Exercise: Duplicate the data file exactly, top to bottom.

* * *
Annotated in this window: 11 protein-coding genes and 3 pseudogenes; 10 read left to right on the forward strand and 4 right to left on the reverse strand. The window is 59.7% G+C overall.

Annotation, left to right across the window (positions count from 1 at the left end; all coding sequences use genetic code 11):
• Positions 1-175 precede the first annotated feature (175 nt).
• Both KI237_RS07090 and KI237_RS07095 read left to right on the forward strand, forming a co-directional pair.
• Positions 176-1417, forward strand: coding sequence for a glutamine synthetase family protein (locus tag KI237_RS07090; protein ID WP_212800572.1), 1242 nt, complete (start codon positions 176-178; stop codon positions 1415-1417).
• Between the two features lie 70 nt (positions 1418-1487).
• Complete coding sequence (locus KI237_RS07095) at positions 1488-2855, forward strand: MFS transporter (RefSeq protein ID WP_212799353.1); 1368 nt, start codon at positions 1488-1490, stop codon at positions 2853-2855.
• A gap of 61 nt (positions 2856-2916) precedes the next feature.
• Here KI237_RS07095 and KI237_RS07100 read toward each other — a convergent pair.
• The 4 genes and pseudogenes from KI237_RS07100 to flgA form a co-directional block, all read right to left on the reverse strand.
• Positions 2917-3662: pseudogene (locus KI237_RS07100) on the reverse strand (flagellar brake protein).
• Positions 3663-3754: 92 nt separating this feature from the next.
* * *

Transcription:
Annotated in this window: 11 protein-coding genes and 3 pseudogenes; 10 read left to right on the forward strand and 4 right to left on the reverse strand. The window is 59.7% G+C overall.

Annotation, left to right across the window (positions count from 1 at the left end; all coding sequences use genetic code 11):
• Positions 1-175 precede the first annotated feature (175 nt).
• Both KI237_RS07090 and KI237_RS07095 read left to right on the forward strand, forming a co-directional pair.
• Positions 176-1417, forward strand: coding sequence for a glutamine synthetase family protein (locus tag KI237_RS07090; protein ID WP_212800572.1), 1242 nt, complete (start codon positions 176-178; stop codon positions 1415-1417).
• Between the two features lie 70 nt (positions 1418-1487).
• Complete coding sequence (locus KI237_RS07095) at positions 1488-2855, forward strand: MFS transporter (RefSeq protein ID WP_212799353.1); 1368 nt, start codon at positions 1488-1490, stop codon at positions 2853-2855.
• A gap of 61 nt (positions 2856-2916) precedes the next feature.
• Here KI237_RS07095 and KI237_RS07100 read toward each other — a convergent pair.
• The 4 genes and pseudogenes from KI237_RS07100 to flgA form a co-directional block, all read right to left on the reverse strand.
• Positions 2917-3662: pseudogene (locus KI237_RS07100) on the reverse strand (flagellar brake protein).
• Positions 3663-3754: 92 nt separating this feature from the next.